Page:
Posts Tagged ‘poison’

The Black Wasp is the third book in Alistair’s Vampires of Crimson Cove series – and it’s coming this winter! Here is the cover and teaser. Get the first two books in the series: (#1 – The Crimson Corset and #2 – The Silver Dagger.)

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Something is coming.
Cade Colter is dealing with a group of fanatical vampire killers even as he grieves the death of his girlfriend at the fangs of his own brother. His life is in turmoil and just when it seems things couldn’t get worse a new evil comes to town.
The Woman in Black is back.
Now, something else roams the streets of Crimson Cove – something far deadlier than any vampire. She comes with the fog, she comes with the night, and she’s spreading a lethal poison that slowly rots her victims from the inside out … and she’s looking for Cade.
Sooner or later, you’ll see her, too.
First comes the deadly low hum of a thousand black wasps…
Then a feeling of dread so deep and cold that you dare not breathe…
A figure, a woman dressed in old-fashioned widow’s weeds, appears before you …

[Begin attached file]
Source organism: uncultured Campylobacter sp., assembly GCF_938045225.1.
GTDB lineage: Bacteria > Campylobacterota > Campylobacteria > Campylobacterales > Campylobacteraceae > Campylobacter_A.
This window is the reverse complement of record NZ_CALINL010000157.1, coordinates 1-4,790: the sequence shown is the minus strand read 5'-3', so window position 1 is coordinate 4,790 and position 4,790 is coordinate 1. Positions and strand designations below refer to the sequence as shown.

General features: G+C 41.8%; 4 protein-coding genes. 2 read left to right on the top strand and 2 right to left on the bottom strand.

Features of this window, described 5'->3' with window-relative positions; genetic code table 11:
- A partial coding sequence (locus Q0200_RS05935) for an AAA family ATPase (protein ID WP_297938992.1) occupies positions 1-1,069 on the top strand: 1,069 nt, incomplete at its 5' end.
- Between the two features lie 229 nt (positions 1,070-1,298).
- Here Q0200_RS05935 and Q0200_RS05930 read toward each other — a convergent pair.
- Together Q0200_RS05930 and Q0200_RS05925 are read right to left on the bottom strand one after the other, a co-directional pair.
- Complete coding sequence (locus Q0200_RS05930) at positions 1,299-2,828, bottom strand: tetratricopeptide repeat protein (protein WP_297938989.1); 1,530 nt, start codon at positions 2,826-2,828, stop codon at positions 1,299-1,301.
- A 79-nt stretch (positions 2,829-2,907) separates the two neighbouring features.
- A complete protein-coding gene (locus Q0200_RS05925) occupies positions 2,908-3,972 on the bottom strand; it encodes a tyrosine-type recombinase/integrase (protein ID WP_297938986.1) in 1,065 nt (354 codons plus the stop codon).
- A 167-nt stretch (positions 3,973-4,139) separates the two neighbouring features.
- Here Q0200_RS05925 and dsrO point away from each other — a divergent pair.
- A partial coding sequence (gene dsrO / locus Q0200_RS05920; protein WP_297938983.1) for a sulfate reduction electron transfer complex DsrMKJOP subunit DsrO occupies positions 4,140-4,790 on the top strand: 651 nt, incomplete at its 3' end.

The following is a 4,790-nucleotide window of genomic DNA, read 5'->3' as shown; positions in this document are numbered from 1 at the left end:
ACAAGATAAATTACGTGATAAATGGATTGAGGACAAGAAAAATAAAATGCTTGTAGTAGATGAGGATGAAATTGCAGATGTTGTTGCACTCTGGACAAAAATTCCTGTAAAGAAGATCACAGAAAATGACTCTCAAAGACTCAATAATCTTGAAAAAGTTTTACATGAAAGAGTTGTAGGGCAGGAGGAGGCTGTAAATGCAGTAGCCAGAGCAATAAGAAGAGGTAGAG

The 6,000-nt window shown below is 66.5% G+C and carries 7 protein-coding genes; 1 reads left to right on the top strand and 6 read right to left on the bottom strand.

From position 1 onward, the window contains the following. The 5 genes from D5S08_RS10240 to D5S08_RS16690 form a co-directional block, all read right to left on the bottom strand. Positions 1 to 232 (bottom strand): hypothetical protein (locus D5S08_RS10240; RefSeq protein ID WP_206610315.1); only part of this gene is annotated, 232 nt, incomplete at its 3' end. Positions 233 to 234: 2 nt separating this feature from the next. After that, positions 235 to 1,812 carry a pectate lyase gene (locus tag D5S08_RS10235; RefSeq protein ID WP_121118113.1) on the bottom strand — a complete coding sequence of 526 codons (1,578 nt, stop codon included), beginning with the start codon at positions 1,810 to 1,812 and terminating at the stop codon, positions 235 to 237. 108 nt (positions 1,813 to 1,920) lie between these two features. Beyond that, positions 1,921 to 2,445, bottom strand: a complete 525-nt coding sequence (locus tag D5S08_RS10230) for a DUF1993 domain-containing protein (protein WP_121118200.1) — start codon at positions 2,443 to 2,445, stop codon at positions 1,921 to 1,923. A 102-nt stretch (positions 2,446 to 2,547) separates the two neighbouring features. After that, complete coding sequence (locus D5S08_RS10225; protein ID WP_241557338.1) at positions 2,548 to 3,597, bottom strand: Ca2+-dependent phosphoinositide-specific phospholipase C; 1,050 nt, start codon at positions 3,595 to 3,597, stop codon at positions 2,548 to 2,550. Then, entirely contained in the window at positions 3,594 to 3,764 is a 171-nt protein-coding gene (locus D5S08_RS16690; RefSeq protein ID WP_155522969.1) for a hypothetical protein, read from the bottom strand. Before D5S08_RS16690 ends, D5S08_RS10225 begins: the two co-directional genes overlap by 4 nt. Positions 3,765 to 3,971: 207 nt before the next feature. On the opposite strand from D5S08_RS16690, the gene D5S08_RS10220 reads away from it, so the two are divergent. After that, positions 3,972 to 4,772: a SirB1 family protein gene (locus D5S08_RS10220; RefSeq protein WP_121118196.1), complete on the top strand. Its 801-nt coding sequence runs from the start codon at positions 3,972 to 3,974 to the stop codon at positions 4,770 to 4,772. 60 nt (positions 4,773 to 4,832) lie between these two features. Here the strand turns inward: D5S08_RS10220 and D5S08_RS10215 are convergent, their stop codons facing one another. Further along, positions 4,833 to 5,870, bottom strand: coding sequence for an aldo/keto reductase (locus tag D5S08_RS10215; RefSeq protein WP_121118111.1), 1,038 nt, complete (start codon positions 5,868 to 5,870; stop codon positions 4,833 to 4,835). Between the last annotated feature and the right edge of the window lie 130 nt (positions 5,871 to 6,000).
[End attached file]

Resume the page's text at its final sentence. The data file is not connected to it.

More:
Don’t Scream.
She wants to know your terror. She wants to taste your pain.

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Before White Oleander, I wouldn’t have believed I could have become so emotionally invested in a meandering coming of age epic about a 14-year-old orphan (Astrid) as she moves from home to home for one reason or another. The truth is, I only read this book because it was recommended by a friend and, as someone who will read literally anything, I knew I’d get through it without any problem – but I certainly didn’t expect to fall madly in love with it.

But I did. I was riveted from page one and couldn’t put the damned thing down.

I loved following Astrid to each of her new foster homes and watching her grow from the dysfunction and chaos around her. With each move, she meets new people, all of whom shape her in new ways – ways that ultimately help her understand her relationship with her own toxic, narcissistic mother (Ingrid), who has been imprisoned for murder hundreds of miles away.

While the plot is solid enough to stand up on its own, what really captured me here were the characters. These are real people, motivated in real ways, with all the necessary layers to make them well-rounded, dynamic, and believable. If I ever get the chance to meet Janet Fitch, I’d like to shake her hand and thank her for writing such an excellent character study.

Five full stars. I recommend White Oleander to, well, anyone who likes reading books with good plots and great characters.

For more recommendations, visit Alistair on BookBub.